How did India get inundated with GM foods?
Published: October 4, 2018
Category: GMO News, The Organic & Non-GMO Report Newsletter
The discovery was bad, surprising news: GMOs have made significant inroads into infant food, edible oil, and packaged food snacks, despite sale and import of GM foods being illegal in India.
The Centre for Science and Environment (CSE) found that 32 percent of 65 tested food samples contained GMOs—35 of them were imports, with 80 percent of imports testing positive. “We have found the laws are not the problem—the regulatory agencies are,” said CSE’s Sunita Narain.
The concern is safety of consuming GMOs and lack of labeling to inform the public.
Five samples of cottonseed oil—derived from Bt cotton, a GM staple crop in India—tested positive. No processed food sample made in India was GMO positive except edible oil. Two baby food samples from U.S.’ Abbott Laboratories, designed for lactose-intolerant and allergic infants, contain GMOs.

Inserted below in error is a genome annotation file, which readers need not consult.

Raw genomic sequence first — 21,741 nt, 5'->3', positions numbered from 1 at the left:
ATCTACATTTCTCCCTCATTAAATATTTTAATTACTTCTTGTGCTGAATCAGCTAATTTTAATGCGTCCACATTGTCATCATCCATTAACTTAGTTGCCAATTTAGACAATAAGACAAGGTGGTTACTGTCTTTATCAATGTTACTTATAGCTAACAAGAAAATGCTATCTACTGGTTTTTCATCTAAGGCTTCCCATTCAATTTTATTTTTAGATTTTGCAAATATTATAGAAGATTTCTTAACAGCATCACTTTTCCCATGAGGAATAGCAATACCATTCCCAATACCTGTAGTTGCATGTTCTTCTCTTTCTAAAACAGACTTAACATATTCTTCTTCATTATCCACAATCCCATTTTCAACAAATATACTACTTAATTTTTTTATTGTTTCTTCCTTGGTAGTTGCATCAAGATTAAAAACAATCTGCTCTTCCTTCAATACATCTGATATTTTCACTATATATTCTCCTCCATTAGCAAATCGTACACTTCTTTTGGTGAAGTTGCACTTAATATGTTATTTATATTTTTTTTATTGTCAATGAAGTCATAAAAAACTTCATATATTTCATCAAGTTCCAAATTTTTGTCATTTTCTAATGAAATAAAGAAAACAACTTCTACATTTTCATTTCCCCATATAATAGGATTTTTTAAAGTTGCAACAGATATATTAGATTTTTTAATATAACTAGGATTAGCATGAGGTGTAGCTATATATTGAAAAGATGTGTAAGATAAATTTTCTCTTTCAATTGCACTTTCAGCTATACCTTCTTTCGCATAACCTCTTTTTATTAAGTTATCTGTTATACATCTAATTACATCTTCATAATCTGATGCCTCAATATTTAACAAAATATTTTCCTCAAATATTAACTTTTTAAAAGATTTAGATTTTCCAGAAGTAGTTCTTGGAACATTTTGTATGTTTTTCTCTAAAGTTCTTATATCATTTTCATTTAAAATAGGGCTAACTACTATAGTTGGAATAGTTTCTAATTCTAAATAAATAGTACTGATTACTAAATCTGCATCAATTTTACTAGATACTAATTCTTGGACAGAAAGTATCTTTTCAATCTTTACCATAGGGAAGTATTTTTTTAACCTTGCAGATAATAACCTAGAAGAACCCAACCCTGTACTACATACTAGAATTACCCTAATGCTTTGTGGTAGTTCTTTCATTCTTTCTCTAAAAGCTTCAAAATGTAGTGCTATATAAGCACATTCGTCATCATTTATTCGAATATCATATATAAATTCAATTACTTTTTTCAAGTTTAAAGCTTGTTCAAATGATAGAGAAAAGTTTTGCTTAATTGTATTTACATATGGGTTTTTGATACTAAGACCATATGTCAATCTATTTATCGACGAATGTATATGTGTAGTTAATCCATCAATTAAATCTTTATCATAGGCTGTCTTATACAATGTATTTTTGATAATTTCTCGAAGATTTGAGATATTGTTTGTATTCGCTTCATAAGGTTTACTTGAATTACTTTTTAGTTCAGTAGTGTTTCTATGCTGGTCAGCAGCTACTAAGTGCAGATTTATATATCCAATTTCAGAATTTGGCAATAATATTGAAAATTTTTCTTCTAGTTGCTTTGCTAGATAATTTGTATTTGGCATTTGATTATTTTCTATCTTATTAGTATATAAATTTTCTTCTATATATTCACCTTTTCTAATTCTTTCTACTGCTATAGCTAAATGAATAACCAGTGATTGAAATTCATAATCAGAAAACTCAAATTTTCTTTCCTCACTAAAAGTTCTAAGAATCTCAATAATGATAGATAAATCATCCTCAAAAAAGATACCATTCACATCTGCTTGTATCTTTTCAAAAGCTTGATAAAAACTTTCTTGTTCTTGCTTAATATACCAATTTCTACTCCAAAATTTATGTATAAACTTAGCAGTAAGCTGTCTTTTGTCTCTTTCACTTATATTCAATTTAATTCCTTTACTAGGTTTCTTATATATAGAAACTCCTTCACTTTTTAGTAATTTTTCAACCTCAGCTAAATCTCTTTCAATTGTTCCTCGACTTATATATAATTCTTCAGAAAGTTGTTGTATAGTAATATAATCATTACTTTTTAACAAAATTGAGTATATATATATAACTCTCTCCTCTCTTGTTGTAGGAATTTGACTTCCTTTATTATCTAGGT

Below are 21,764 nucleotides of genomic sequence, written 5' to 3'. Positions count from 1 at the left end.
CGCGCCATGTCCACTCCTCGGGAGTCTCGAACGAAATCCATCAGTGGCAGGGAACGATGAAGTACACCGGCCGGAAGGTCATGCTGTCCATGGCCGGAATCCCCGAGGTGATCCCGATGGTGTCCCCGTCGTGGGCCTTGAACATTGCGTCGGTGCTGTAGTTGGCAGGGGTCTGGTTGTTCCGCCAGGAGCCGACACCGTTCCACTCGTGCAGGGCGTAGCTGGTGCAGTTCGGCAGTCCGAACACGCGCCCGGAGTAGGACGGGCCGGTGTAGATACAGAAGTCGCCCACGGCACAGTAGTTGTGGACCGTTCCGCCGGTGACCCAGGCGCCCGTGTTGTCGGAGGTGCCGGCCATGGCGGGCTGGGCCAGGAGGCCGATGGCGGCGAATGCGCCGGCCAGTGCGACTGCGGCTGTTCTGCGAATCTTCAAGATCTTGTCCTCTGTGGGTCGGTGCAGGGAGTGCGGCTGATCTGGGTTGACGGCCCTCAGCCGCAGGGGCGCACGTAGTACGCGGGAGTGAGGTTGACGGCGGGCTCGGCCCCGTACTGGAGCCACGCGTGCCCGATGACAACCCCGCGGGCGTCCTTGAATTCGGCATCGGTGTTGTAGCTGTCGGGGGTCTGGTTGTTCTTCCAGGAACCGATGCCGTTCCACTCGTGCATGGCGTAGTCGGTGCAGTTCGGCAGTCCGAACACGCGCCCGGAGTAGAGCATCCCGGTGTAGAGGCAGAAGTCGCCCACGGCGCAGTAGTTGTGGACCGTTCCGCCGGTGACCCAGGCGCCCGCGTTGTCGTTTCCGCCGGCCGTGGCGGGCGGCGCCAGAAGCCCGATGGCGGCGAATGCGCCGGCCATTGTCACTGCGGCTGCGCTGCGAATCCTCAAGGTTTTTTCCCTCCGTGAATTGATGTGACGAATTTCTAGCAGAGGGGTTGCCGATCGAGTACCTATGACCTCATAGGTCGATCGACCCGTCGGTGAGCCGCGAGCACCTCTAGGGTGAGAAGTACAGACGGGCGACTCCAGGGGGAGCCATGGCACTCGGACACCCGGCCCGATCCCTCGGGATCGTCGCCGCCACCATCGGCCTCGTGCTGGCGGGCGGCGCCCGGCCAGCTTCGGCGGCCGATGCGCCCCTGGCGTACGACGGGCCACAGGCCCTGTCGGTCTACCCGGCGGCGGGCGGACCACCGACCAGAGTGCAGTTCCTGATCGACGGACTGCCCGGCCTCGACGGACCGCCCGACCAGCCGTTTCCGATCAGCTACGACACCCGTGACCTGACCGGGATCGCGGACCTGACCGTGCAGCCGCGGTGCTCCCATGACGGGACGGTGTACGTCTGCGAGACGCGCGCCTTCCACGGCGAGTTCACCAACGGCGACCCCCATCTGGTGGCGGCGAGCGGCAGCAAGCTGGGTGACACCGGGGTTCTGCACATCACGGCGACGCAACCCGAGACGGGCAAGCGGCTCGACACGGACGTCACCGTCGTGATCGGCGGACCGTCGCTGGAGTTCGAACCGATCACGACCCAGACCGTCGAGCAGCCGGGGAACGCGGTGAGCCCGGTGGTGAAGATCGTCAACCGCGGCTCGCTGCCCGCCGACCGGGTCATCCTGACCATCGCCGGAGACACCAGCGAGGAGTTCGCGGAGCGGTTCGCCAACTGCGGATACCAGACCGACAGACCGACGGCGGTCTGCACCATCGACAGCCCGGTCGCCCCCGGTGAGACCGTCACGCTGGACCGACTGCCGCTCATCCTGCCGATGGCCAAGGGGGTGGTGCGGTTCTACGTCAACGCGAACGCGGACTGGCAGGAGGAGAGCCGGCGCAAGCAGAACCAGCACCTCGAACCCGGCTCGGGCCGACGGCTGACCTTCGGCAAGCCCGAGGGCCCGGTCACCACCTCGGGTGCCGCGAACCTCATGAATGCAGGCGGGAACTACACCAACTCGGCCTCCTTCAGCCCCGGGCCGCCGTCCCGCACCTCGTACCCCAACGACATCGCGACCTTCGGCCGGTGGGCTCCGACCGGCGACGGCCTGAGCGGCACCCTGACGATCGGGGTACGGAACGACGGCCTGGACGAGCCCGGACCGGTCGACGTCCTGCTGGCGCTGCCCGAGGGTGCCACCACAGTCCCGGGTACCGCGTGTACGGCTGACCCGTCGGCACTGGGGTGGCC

Regulations exist in India prohibiting import, use, or sale of GMOs and mandatory labeling—FSSAI mandates a 5 percent threshold, but allows companies to ‘self-declare’ their compliance. Organic labeling rules are strict, but GMOs essentially get exempted. CSE recommends a 1 percent threshold and penalties for not labeling.
Some imports from large retailers even suggest “GMO-free” when they are not.
Source: Centre for Science and Environment
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